“Paradise is available to everybody. In Paradise, only God is looking on. There, you cross the sand without seeing your face…”
A Mayan creation myth accompanies footage shot by Werner Herzog in the Sahara Desert and other parts of Africa.
Fata Morgana — named after a Sicilian mirage believed to be caused by fairies — is perhaps Werner Herzog’s most representative early work, clearly displaying his fascination with landscapes, diverse humans, and moments of unexpected quirkiness. Unfortunately, while it’s lauded by nearly every critic as an experimental masterpiece (Time Out calls it “brilliantly original, utterly haunting”), I find Fata Morgana to be three parts emperor’s clothing to one part enigmatic vision. Herzog originally set out to create a science fiction story, but abandoned this idea and ended up editing his footage into a three-part “creation story” — Creation, Paradise, and The Golden Age — which doesn’t really reveal much about any of these three topics. Instead, in characteristic Herzog-ian fashion, he seems primarily concerned with aiming his camera at random images, then holding it there for far longer than convention would imply; sometimes this works, but more often it’s simply tedious. Listening to Herzog’s commentary on the DVD illuminates much of what was going on in his mind while shooting and editing the film — but without these insights, it’s difficult to maintain interest even for 79 minutes; the images in Fata Morgana will remain with you, but the “story” — such as it is — won’t.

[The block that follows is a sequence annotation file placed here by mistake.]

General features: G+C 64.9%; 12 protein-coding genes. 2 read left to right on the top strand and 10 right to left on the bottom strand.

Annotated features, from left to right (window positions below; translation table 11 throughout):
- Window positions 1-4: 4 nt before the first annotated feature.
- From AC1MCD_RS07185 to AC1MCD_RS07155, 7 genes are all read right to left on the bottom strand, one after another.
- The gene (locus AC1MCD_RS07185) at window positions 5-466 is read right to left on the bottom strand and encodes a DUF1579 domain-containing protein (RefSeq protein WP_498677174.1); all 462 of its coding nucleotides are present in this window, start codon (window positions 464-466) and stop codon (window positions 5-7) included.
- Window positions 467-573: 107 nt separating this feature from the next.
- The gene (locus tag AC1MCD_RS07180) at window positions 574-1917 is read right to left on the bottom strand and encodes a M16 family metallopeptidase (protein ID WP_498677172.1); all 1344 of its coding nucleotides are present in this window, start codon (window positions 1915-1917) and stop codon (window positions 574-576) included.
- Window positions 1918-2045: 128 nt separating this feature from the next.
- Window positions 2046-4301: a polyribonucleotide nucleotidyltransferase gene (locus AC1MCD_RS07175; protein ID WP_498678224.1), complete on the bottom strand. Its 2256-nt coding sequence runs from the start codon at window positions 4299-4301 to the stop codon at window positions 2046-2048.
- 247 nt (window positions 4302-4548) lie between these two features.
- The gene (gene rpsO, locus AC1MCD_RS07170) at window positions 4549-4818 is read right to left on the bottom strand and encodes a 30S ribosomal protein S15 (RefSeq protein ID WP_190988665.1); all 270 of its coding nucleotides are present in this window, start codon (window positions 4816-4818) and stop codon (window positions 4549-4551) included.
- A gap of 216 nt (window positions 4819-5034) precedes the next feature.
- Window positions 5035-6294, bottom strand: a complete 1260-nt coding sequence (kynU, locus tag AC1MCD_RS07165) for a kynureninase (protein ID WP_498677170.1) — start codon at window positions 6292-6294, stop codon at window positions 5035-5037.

Redeeming Qualities and Moments:
- Some trippy desert mirages
- Disturbing shots of dessicated cattle strewn across the sand
- The truly odd closing shots of a pimp and a madam performing in a brothel
- Many striking images of desert landscapes and peoples
No, though it’s worth a look simply for its place in cinematic history. Listed as a Personal Recommendation and a film with historical importance in the back of Peary’s book.